“Our deepest fear is not that we are inadequate. Our deepest fear is that we are powerful beyond measure. It is our light, not our darkness that most frightens us. We ask ourselves, Who am I to be brilliant, gorgeous, talented, fabulous? Actually, who are you not to be? You are a child of God. Your playing small does not serve the world. There is nothing enlightened about shrinking so that other people won't feel insecure around you. We are all meant to shine, as children do. We were born to make manifest the glory of God that is within us. It's not just in some of us; it's in everyone. And as we let our own light shine, we unconsciously give other people permission to do the same. As we are liberated from our own fear, our presence automatically liberates others.” - Marianne Williamson
I’ve been taking yoga classes twice a week. At my most recent session, the yoga instructor read this very quote out loud to us and I finally came to truly understand what it all means. You see, because I’ve been feeling quite fearful – which has led me to feeling hesitant, which then led me to feeling sorry for myself for being so weak. After all my travels and proactive self-improvement, I still managed to get myself stuck in a rut: back home with my parents and actually trying (though failing horribly) to live a “normal life” and do a “normal job.” I’ve become quite confused because I feel equal parts courage and fear ... equal parts capable and incapable, or to sum it up in a phrase: “I know I can, but for some reason, I can’t.” But then again, If I can, then why can I not?
Because I feel that I am undeserving of such power. How coincidental, our deepest fear – my deepest fear was never that I was inadequate. My deepest fear is that I am powerful beyond measure. It is my light, not my darkness that most frightens me. I ask myself, “Who am I to be brilliant, gorgeous, talented, fabulous? Actually, who am I not to be?”
Can I actually make a difference? Can I be my true self and not be embarrassed? Can I shine my light despite the darkness surrounding me?
“You will fall,” the yoga instructor says as we begin getting into our tree pose. “We all have this voice in our heads telling ourselves, don’t fall, don’t fall, don’t fall ... but one day you will, and that’s okay because you can get right back up and pick up right where you left off.”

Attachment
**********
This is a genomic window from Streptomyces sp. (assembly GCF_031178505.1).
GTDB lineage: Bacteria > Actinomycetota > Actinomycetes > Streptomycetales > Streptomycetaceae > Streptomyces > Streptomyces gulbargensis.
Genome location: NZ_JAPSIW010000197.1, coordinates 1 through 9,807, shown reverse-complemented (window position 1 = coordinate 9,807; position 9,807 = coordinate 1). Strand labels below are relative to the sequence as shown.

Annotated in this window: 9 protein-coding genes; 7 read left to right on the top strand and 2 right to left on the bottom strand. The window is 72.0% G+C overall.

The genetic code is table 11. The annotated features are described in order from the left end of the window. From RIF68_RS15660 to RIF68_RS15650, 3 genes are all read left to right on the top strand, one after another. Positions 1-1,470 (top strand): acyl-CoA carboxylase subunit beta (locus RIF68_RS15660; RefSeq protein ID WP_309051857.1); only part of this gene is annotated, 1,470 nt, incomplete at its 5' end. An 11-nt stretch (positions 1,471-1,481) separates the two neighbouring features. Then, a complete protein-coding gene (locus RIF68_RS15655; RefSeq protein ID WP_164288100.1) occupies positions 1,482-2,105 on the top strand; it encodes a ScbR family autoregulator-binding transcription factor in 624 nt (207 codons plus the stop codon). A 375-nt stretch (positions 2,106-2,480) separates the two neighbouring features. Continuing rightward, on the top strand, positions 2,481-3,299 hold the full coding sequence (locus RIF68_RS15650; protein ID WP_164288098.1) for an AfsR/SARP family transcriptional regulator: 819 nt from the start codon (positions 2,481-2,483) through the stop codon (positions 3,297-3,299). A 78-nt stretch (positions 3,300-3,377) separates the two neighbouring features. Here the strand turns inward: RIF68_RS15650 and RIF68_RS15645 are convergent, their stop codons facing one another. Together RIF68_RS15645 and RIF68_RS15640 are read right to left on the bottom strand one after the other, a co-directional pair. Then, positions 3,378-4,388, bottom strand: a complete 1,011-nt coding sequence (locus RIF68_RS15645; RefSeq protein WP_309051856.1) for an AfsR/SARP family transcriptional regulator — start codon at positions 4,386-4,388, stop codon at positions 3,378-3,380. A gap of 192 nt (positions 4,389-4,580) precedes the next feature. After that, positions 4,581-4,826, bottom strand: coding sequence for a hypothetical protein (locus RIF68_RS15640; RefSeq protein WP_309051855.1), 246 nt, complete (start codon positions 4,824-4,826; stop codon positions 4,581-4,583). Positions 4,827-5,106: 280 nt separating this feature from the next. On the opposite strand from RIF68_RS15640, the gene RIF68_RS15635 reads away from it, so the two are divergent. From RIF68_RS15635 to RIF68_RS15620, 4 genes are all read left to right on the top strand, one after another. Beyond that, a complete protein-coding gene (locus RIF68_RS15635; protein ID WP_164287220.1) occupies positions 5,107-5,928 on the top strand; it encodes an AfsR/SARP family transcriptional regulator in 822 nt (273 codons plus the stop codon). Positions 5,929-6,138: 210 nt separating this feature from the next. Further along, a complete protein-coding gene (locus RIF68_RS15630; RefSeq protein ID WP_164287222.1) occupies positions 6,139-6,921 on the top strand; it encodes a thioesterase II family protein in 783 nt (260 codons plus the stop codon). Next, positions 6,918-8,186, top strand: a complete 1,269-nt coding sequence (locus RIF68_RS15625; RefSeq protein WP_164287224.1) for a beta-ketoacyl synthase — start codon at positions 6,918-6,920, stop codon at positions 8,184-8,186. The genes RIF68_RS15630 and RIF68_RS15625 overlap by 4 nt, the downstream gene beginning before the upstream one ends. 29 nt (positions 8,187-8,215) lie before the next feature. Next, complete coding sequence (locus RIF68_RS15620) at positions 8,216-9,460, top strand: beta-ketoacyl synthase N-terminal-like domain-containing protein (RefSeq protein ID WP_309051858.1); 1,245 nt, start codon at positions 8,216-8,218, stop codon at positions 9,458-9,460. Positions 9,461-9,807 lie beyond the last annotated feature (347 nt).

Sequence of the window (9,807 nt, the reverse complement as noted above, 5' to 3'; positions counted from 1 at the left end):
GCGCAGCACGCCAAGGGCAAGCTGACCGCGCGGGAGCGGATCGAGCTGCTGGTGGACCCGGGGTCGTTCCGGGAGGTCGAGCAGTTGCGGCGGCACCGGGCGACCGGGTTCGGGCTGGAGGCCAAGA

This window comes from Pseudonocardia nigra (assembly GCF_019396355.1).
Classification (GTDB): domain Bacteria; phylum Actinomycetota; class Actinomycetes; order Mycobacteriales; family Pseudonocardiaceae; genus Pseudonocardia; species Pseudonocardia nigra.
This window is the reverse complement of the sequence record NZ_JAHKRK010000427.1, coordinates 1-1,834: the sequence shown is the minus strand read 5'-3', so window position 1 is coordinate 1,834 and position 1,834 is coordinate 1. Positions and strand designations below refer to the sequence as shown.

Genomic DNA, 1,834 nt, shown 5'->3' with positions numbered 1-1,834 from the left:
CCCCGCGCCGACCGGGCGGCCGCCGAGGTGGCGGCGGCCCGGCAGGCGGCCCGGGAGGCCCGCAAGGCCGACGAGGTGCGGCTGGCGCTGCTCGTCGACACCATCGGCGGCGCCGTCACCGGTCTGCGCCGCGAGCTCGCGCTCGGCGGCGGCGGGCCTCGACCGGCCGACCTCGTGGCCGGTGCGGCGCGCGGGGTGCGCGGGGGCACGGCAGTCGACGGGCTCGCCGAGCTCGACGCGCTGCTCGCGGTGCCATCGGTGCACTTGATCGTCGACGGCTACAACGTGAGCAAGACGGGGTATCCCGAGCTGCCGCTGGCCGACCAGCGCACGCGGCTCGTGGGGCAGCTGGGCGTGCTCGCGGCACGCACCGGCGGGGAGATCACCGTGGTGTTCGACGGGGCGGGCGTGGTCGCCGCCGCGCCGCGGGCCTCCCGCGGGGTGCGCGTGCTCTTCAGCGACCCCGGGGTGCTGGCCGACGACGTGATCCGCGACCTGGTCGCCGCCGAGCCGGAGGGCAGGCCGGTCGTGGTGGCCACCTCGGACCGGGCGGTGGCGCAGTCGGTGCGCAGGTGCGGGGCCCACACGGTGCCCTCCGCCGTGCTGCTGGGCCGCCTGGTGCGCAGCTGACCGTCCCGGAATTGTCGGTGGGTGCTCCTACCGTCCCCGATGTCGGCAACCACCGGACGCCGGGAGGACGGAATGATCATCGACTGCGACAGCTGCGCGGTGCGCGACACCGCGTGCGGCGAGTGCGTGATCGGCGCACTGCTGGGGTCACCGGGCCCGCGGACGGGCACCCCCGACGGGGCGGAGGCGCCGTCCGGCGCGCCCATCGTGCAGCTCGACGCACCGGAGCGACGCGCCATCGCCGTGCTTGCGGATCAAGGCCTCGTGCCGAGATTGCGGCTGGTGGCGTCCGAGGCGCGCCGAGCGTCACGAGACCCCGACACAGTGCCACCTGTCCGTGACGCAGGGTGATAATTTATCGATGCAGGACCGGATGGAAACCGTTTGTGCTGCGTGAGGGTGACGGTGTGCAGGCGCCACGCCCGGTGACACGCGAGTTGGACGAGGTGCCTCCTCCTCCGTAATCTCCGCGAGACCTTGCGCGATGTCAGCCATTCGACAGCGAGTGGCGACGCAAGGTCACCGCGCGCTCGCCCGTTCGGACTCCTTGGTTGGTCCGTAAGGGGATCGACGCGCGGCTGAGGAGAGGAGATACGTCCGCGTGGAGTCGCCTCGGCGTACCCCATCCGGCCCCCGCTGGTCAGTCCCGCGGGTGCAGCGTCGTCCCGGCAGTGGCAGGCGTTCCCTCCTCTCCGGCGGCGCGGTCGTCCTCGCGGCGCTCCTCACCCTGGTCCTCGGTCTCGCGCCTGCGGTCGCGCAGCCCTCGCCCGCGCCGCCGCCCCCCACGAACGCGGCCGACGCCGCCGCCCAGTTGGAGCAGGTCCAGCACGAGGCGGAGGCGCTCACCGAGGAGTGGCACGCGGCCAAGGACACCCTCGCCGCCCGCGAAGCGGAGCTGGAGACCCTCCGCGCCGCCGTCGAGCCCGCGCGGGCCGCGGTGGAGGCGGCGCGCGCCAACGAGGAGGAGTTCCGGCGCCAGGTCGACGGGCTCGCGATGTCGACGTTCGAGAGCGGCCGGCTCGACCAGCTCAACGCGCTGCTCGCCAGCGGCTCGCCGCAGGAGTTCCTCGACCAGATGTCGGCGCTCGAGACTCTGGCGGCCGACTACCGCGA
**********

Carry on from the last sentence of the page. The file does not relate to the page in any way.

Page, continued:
I think back to my younger teenage days when I grew my hair long across my face, when I never hesitated to let people know how much I loved Jay Chou, when I completely poured my heart out on Xanga without a care of what my privacy settings were, and how heartbroken I’d be when the girl I confessed my love to broke the news that she already likes somebody else. You would think that growing older means becoming more courageous and unrelenting about showing off who you really are. But I look back to my teenage years and I find that I was quite powerful, unrelenting, and much less hesitant than I am today. It’s funny. I guess the harder I’ve tried to stand out, the more I’ve just ended up blending in by taking on the excess fear bearing down on those surrounding me. Their deepest fear also being that they are powerful beyond measure, and so they do nothing. But all eyes are on me as I make the first move, then all of the sudden they beg the question, “Who are you to be brilliant, gorgeous, talented, fabulous?” To which I’ll just have to respond by saying, “Actually, who are you not to be?”
As the class came to a close, we are instructed to bring our right leg up to the pigeon pose, to take a deep breath in, then a little deeper, and to exhale as the whole class erupts in a giant “ahhh..........” The yoga instructor tells us to be conscious of our thoughts, our actions, our feelings; that everything that happened earlier today is no longer happening, that we are here now, and to just be present and breathe. “Just breathe,” he says to all of us. “No one is coming to save you, so you can stop waiting.” Surprisingly, my eyes became misty. How truthful.
I think it is easy to play the victim. Not to say whatever harmed us in the past did not play a major role in our pain, but many times playing the victim can be just another easy way out. It allows for excuses. The tiny voices in our heads keep up the chatter because, in a way, it feels good. Playing the role of the victim becomes part of our identity. It feels good to complain about our unfortunate position because it draws attention, hugs, friends patiently sitting beside you as you repeat your pitiful story for the hundredth time and tell you, “Aww it’s going to be okay” – the whole nine yards. The whole time unknowingly justifying our deepest fears of being inadequate. Well, as the yoga instructor said unto us earlier today, “No one is coming to save you, so you can stop waiting.” He continued, “And if that sounds depressing, then screw it.” His way of giving us permission to crawl back into the fetal position crying for help. But as scary as it sounded, I found it incredibly liberating.
“No one is coming to save you, so you can stop waiting.”
So scary. Yet, so liberating. Because you truly are in control of your own destiny, and frankly, everybody, even your closest friends, are way too busy dealing with their own messy lives to handhold you every step of the way.
So do something about it.
Whenever I mention anything regarding my pursuit of art, Dad’s favorite response is, “There’s only one Zhang Yimou,” to which I now say, “There’s only one Jason Lam.”
And as the class came to a close, and I lay on my back with limbs stretched out, he sounds the crystal singing bowl. As the hum momentarily takes over the entire room and thus my entire consciousness, it wipes out all inhibitions and fear. For those brief moments, I am free and truly understand that playing small does not serve the world. And if I am ever to feel an ounce of fear, it is not because I am inadequate but because I am powerful beyond measure.
by Jason Lam